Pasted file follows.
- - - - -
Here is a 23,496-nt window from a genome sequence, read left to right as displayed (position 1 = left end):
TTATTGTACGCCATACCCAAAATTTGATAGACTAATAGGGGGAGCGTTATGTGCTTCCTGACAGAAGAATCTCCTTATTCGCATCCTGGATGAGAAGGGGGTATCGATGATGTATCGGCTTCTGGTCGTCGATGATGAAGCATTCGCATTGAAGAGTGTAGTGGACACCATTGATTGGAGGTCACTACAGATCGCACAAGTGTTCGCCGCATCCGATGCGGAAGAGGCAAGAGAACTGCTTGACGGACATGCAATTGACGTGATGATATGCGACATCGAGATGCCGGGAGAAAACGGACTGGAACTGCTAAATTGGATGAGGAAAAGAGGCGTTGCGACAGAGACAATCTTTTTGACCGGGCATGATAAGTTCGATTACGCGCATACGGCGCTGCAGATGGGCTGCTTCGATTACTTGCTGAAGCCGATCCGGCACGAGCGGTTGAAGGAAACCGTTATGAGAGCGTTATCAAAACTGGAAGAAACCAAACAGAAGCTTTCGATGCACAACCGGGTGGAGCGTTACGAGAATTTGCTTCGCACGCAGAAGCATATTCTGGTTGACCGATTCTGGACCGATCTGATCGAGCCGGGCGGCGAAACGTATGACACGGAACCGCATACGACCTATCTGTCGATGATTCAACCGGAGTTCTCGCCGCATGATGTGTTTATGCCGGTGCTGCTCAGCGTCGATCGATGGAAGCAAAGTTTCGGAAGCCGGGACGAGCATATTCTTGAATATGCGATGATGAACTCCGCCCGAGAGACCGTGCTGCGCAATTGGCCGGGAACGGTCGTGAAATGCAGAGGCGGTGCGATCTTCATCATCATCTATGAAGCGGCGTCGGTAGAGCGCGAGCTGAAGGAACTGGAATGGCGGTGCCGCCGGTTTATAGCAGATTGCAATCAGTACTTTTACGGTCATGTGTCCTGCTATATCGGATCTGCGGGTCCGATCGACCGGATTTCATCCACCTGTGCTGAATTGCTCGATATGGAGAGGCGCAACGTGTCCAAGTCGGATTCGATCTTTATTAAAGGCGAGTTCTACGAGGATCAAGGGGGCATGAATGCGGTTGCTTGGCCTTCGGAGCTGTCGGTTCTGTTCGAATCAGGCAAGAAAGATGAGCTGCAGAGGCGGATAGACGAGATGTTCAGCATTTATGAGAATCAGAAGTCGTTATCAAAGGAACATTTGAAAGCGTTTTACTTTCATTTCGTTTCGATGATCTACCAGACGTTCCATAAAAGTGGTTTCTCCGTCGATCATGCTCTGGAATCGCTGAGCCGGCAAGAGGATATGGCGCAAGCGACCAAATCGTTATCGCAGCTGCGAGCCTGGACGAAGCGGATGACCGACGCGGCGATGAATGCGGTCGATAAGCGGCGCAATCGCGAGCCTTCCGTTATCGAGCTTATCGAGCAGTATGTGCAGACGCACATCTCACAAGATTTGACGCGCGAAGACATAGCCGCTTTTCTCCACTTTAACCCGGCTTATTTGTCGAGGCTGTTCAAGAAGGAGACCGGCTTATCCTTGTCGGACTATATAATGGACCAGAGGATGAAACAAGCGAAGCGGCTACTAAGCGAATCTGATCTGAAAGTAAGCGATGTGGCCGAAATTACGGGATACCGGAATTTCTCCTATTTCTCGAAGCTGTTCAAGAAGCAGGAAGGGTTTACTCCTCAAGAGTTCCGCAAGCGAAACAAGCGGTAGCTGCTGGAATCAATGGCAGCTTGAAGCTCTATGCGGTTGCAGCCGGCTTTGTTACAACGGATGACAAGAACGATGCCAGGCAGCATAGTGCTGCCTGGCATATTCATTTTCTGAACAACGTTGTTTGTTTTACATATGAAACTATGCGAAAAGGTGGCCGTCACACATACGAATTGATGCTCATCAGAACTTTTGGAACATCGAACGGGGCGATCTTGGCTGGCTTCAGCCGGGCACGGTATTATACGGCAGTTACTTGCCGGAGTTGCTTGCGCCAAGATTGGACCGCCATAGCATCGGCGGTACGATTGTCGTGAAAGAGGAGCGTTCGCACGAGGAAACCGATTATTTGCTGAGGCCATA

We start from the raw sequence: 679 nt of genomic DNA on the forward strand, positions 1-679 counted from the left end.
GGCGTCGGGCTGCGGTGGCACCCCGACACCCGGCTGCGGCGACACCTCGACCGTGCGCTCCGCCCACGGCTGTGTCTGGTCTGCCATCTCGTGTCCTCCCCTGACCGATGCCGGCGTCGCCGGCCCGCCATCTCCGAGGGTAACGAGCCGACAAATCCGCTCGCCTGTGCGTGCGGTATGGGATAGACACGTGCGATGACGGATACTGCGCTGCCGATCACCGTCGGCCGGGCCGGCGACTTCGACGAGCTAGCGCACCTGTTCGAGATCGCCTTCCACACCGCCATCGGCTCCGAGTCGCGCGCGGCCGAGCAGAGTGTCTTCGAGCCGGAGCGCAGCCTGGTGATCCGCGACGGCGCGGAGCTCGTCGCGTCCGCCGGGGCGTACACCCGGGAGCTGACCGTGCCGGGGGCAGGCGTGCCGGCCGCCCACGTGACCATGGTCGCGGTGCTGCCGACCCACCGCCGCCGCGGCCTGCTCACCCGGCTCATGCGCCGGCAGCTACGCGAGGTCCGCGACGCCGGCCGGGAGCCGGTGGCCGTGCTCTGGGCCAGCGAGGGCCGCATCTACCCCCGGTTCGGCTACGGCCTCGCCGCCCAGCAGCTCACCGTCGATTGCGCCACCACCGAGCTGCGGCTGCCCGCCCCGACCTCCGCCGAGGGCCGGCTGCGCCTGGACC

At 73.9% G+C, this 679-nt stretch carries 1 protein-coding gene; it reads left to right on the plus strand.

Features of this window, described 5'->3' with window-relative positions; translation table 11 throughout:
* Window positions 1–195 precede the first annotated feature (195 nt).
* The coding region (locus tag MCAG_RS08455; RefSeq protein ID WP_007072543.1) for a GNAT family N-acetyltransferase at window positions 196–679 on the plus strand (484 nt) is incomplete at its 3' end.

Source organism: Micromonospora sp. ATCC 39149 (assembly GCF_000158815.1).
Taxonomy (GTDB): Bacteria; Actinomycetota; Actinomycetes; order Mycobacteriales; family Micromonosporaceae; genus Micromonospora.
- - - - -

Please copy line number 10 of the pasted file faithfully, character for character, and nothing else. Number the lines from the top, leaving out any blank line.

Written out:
Taxonomy (GTDB): Bacteria; Actinomycetota; Actinomycetes; order Mycobacteriales; family Micromonosporaceae; genus Micromonospora.